The “lack” of faith — or even a clear statement on a possible atheistic or agnostic belief — is unusual for this story because of how often Sullenberger dealt with life, mortality, and death. He saw the results of a plane crash up close as a young teenage pilot; he was an investigator on fatal aircraft mishaps; one of his passengers suffered a medical emergency and died on a domestic flight; most obviously, he and 154 others survived a mishap that could very well have taken their lives. Yet he does not speak of the eternal or mortal significance of that event.
While some may consider such detail “personal,” the book is rife with equally personal anecdotes. He quotes his favorite songs and poems, describes his decision to move in with his second wife, and recounts the struggles of infertility and adoption.
His book is not totally without implicit philosophical statements on his beliefs; it is just difficult to draw a conclusion from them. He believes he has “been given a role to play.” He speaks of a moral obligation to protect life; he lauds charitable causes; he describes the beauty of the earth, both from mountaintops and the cockpit of an airplane.
Quoting another pilot who survived a mishap, he makes a point to say “the word he uses, “luck,”” which clearly implies his disdain for the word. In televised interviews and statements Sullenberger has been quick to credit skill and training rather than luck or miracles, which may be the explanation behind his word choice. Sullenberger has earned praise not only for his skillful piloting, but also for his refusal to accept the “hero” moniker and his constant reference to his copilot and crew.
Sullenberger does occasionally speak of the end of life, and dealing with death; his stories seem to belie a pragmatic or even indifferent attitude toward questions of eternity. In teaching his daughters to grow, he said:
“At the end of their lives, like all of us, I expect they might ask themselves a simple question: Did I make a difference? My wish for them is that the answer to that question will be yes.”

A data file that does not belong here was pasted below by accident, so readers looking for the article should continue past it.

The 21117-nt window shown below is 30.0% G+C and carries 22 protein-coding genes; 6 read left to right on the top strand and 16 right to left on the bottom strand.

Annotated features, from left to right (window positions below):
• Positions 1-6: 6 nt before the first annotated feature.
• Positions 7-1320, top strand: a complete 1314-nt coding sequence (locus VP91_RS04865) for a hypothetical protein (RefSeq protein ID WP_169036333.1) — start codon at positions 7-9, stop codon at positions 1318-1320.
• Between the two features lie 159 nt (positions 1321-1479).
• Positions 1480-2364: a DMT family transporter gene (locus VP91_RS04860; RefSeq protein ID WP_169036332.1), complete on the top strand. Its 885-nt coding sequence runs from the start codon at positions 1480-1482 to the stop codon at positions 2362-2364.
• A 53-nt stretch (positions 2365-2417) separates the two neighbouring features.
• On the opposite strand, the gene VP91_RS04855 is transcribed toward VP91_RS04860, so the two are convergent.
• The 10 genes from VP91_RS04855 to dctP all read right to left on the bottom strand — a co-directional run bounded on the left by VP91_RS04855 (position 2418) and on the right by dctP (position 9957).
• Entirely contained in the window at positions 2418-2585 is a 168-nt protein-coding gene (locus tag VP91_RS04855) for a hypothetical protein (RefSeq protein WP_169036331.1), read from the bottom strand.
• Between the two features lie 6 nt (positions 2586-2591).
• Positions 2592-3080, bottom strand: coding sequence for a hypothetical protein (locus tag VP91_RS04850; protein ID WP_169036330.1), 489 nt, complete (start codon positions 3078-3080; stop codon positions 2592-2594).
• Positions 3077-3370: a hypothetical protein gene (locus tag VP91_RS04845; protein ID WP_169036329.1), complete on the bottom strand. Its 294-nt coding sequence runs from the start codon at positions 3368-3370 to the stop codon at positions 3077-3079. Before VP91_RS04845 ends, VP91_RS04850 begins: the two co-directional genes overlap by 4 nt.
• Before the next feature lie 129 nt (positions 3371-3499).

A few years after a squadron mate was killed in an accident, he describes meeting his widow:
I told her that I thought her husband was a terrific guy and a gifted pilot, and that I had always enjoyed his company. I told her how sorry I was. And then I was quiet. There wasn’t much more I could say.
It is interesting to consider Sullenberger’s life, as told in the book, with regard to his title. He explicitly relays his belief in a pilot’s “highest duty:”
“A captain’s highest duty and obligation is always to safety.”
This is consistent with the theme of his book and the independent company he was attempting to create over the past few years.
Sullenberger does not appear to explicitly provide an answer to the subtitle; that is, he does not give the “results” of his “search for what really matters.” There are times when that is almost sad. For example, as already noted, he describes the difficulties of being gone so often for his flying job, and he also notes those absences were compounded by the celebrity status thrust upon him after the crash. He acknowledges the challenges to his marriage and his relationships with his now teenage daughters…yet he never seems to address that challenge, at least not in a way communicated in the book. Instead, it seems to be a difficulty he accepts as something hard one has to deal with in life. In addition, he does say that being an airline pilot is “part of what gives [him] purpose.”
Sullenberger recently retired from flying, saying he wants to focus on flight safety. It seems sad that, in a way, the 59 year old pilot seems to still be trying to figure out “what really matters.”
The “spiritual” side of Sullenberger’s story has been highlighted by atheists more than anyone else. It is likely they see a “potential atheist” in his demurring responses to those who ask if he thinks the results were a “miracle.” To them, a “famous” and popular atheist would seem a boon.
While Sullenberger’s religious beliefs, or lack thereof, have been the topic of much speculation, there’s no way to really know what they are. It is unlikely that he is either an aggressive evangelical or a militant atheist, though it is possible his publisher scrubbed possible implications of those leanings from his book. It is possible to speculate, but that is all it would be.
Recommended for those interested in aviation, both military and civil. It may serve a useful purpose in inspiring introspective on several fronts, like family separations and mortality. Just realize it makes no effort to “answer” those life challenges.
This book is available from Amazon.